Why/Where does non-Gaussian data come from?

Gaussian error models in measurement or data cues will only be Gaussian (normally distributed) if all physics/decisions/systematic-errors/calibration/etc. has a correct algebraic model in all circumstances. Caesar.jl and MM-iSAMv2 is heavily focussed on state-estimation from a plethora of heterogenous data that may not yet have perfect algebraic models. Four major categories of non-Gaussian errors have thus far been considered:

  • Uncertain decisions (a.k.a. data association), such as a robot trying to decide if a navigation loop-closure can be deduced from a repeat observation of a similar object or measurement from current and past data. These issues are commonly also referred to as multi-hypothesis.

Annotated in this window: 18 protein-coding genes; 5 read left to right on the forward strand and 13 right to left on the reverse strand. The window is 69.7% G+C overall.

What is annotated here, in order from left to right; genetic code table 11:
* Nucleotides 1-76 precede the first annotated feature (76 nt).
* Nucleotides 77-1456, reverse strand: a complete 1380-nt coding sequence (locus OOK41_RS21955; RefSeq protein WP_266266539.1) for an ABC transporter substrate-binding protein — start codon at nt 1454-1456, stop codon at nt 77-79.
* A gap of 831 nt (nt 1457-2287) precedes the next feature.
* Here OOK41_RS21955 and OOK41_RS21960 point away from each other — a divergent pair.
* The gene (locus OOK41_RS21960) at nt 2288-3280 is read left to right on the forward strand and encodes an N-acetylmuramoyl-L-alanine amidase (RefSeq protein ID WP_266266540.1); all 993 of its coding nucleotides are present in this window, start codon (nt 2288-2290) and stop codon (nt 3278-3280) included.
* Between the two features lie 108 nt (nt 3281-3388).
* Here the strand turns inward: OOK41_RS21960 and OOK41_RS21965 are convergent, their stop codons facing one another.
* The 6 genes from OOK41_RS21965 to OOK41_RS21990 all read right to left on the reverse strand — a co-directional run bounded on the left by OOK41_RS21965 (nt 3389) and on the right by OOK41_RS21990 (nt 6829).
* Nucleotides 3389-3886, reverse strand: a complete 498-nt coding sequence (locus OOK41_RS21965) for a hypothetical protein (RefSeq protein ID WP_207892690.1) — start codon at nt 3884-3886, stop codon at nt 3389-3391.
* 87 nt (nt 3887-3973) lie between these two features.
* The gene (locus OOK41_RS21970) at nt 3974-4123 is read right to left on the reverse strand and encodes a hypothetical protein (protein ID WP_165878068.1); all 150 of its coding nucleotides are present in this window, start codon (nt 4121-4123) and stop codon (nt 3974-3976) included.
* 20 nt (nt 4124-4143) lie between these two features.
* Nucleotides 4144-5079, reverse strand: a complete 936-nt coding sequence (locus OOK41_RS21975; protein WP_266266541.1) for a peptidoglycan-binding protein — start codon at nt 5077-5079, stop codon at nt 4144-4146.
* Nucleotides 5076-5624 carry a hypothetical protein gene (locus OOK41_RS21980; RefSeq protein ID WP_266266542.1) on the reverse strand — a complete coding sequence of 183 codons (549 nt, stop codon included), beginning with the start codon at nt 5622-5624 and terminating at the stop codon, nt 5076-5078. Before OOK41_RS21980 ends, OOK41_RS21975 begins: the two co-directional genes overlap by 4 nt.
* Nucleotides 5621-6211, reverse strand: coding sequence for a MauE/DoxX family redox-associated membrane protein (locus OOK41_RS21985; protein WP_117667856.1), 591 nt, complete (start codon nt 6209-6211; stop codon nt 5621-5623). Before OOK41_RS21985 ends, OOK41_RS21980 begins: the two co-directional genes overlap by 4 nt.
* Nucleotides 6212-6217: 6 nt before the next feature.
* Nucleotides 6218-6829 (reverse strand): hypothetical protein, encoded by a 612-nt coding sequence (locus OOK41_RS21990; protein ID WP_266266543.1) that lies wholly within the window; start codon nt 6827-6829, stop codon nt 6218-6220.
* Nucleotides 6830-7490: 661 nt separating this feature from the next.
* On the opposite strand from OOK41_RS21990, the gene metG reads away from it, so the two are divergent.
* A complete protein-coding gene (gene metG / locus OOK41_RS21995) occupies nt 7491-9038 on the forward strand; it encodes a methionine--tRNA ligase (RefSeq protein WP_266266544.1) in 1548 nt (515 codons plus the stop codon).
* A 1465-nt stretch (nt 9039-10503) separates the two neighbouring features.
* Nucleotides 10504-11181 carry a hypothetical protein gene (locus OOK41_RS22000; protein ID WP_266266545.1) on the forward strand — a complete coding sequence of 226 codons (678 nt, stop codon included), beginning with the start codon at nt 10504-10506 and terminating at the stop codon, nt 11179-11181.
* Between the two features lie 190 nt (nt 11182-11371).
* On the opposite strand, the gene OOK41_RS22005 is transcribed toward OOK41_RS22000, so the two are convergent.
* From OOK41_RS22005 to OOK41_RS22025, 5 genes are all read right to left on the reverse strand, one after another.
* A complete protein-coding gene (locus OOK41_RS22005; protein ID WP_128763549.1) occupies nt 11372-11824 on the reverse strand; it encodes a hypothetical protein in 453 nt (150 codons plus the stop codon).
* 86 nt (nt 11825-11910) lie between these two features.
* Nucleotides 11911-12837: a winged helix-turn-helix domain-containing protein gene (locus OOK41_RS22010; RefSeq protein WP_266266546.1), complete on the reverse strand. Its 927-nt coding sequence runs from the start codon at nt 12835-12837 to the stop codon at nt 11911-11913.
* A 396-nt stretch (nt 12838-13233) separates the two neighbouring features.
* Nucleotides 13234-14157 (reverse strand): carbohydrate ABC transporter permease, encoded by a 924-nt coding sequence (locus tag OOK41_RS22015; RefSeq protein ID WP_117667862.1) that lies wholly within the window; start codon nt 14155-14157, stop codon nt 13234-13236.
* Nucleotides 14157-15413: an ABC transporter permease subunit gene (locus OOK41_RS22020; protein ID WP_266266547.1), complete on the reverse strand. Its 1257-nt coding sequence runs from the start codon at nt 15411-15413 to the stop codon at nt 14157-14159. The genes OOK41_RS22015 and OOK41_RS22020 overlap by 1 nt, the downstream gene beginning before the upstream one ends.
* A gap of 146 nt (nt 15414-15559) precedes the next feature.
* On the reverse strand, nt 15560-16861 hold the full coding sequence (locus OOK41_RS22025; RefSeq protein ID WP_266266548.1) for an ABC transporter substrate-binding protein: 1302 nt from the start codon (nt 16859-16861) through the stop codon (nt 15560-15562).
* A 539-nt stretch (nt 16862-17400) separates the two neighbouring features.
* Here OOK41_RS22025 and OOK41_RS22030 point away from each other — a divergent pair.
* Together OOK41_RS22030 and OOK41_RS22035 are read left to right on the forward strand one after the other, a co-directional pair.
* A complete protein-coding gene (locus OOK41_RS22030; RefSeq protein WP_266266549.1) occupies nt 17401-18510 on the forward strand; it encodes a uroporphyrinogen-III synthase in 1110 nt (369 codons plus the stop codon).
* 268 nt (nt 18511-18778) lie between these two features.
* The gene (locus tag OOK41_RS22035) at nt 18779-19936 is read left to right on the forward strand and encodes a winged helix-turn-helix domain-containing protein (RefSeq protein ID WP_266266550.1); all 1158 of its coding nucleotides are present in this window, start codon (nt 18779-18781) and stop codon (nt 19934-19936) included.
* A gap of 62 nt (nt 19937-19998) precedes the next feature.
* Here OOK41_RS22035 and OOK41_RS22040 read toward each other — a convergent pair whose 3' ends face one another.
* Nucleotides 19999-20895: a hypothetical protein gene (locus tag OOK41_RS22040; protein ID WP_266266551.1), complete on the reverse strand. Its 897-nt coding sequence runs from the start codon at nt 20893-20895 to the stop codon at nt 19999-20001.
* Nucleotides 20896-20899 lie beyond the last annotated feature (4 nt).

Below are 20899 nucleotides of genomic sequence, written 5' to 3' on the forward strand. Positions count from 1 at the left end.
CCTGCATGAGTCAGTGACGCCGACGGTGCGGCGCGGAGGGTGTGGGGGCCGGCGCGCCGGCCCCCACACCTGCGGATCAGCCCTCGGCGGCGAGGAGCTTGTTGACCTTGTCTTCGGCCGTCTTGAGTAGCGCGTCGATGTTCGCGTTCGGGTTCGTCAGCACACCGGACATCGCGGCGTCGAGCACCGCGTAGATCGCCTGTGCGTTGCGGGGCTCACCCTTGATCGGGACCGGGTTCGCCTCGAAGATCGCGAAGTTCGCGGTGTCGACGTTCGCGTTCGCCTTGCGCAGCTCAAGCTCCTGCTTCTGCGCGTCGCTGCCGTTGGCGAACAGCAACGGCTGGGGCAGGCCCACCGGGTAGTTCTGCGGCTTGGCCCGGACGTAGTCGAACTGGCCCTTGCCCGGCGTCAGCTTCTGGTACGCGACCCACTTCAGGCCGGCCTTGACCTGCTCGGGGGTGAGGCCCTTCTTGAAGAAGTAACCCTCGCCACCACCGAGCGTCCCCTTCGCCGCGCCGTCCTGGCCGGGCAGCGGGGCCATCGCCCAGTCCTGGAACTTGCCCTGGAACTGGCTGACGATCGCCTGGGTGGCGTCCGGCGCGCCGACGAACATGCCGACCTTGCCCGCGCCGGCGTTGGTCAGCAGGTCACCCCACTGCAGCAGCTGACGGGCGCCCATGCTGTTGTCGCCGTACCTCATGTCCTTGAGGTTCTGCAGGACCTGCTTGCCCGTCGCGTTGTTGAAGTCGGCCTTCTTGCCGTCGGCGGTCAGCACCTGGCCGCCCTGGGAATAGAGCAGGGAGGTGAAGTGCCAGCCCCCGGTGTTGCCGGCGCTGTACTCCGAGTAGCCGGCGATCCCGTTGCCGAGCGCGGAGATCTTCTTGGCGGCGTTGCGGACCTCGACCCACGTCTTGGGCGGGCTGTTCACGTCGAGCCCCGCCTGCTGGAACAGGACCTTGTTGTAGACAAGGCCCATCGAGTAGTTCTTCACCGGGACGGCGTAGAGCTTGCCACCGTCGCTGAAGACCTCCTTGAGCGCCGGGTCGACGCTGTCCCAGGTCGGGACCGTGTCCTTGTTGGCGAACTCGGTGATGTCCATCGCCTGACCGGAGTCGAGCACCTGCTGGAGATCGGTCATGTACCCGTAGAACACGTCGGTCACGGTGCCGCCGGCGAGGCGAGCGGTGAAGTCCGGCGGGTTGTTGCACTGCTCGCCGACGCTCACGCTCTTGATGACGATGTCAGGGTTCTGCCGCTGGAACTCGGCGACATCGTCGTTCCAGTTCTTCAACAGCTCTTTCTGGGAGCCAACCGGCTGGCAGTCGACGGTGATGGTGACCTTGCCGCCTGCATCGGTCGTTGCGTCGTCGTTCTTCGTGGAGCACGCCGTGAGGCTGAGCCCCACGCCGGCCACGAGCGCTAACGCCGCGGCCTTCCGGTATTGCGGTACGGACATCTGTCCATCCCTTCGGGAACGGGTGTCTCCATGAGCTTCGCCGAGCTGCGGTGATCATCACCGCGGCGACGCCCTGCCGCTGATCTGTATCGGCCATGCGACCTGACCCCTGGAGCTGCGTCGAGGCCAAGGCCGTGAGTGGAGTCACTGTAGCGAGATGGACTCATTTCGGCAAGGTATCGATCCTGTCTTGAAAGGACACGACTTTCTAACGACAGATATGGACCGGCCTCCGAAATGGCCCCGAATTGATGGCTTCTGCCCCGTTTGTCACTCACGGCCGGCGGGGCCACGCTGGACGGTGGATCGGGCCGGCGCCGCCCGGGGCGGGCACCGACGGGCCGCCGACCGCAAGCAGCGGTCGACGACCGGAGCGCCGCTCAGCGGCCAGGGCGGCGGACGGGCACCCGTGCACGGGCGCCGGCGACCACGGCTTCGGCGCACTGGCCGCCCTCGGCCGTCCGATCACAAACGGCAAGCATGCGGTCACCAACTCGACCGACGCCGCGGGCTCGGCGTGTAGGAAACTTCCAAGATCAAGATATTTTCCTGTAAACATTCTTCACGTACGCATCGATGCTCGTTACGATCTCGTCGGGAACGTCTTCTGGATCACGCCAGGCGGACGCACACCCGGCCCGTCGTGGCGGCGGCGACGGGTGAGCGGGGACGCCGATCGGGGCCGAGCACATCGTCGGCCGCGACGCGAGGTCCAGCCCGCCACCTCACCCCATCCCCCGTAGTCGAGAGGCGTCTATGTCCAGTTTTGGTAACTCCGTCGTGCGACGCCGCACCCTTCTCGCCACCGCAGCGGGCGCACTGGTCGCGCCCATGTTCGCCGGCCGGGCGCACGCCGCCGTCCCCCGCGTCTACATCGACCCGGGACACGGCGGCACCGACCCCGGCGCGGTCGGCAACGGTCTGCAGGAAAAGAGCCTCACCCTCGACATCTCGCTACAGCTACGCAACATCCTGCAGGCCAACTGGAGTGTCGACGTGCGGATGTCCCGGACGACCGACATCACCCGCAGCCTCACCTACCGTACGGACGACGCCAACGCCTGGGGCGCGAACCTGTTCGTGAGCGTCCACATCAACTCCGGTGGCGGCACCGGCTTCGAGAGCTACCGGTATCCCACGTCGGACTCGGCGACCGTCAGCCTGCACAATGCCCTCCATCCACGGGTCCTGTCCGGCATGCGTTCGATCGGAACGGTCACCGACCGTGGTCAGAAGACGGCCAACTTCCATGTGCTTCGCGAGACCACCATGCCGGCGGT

• Underdetermined or underdefined systems where there are more variables than constraining measurements to fully define the system as a single mode–-a.k.a solution ambiguity. For example, in 2D consider two range measurements resulting in two possible locations through trilateration.
  • Nonlinearity. For example in 2D, consider a Pose2 odometry where the orientation is uncertain: The resulting belief of where a next pose might be (convolution with odometry factor) results in a banana shape curve, even though the entire process is driven by assumed Gaussian belief.
  • Physics of the measurement process. Many measurement processes exhibit non-Gaussian behaviour. For example, acoustic/radio time-of-flight measurements, using either pulse-train or matched filtering, result in an "energy intensity" over time/distance of what the range to a scattering-target/source might be–i.e. highly non-Gaussian.

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